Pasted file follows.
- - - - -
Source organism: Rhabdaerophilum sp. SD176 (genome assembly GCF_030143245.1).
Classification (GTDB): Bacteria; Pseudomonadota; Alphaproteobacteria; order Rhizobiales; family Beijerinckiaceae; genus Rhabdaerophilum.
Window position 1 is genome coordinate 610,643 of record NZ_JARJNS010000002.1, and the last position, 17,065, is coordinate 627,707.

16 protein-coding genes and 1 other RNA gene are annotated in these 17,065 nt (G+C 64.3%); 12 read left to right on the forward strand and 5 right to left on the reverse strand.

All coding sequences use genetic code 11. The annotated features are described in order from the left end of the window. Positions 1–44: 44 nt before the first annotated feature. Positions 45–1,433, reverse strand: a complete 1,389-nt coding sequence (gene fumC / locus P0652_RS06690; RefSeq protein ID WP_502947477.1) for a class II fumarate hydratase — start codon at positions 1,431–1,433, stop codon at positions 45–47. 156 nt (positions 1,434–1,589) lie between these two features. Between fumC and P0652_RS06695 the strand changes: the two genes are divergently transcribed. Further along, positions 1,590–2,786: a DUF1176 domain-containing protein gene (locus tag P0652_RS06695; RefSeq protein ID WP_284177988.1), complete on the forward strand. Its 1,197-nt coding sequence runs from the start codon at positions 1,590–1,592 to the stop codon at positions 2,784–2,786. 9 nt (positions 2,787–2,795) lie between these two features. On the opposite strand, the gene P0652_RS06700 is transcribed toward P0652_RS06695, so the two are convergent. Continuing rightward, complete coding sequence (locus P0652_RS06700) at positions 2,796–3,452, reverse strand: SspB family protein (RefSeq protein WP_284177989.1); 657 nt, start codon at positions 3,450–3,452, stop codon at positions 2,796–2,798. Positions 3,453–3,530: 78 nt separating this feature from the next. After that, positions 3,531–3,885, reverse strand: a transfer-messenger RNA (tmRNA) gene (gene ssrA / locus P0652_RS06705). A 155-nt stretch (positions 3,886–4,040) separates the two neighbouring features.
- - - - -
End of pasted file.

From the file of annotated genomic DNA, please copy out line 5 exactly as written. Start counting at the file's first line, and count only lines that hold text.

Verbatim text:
All coding sequences use genetic code 11. The annotated features are described in order from the left end of the window. Positions 1–44: 44 nt before the first annotated feature. Positions 45–1,433, reverse strand: a complete 1,389-nt coding sequence (gene fumC / locus P0652_RS06690; RefSeq protein ID WP_502947477.1) for a class II fumarate hydratase — start codon at positions 1,431–1,433, stop codon at positions 45–47. 156 nt (positions 1,434–1,589) lie between these two features. Between fumC and P0652_RS06695 the strand changes: the two genes are divergently transcribed. Further along, positions 1,590–2,786: a DUF1176 domain-containing protein gene (locus tag P0652_RS06695; RefSeq protein ID WP_284177988.1), complete on the forward strand. Its 1,197-nt coding sequence runs from the start codon at positions 1,590–1,592 to the stop codon at positions 2,784–2,786. 9 nt (positions 2,787–2,795) lie between these two features. On the opposite strand, the gene P0652_RS06700 is transcribed toward P0652_RS06695, so the two are convergent. Continuing rightward, complete coding sequence (locus P0652_RS06700) at positions 2,796–3,452, reverse strand: SspB family protein (RefSeq protein WP_284177989.1); 657 nt, start codon at positions 3,450–3,452, stop codon at positions 2,796–2,798. Positions 3,453–3,530: 78 nt separating this feature from the next. After that, positions 3,531–3,885, reverse strand: a transfer-messenger RNA (tmRNA) gene (gene ssrA / locus P0652_RS06705). A 155-nt stretch (positions 3,886–4,040) separates the two neighbouring features.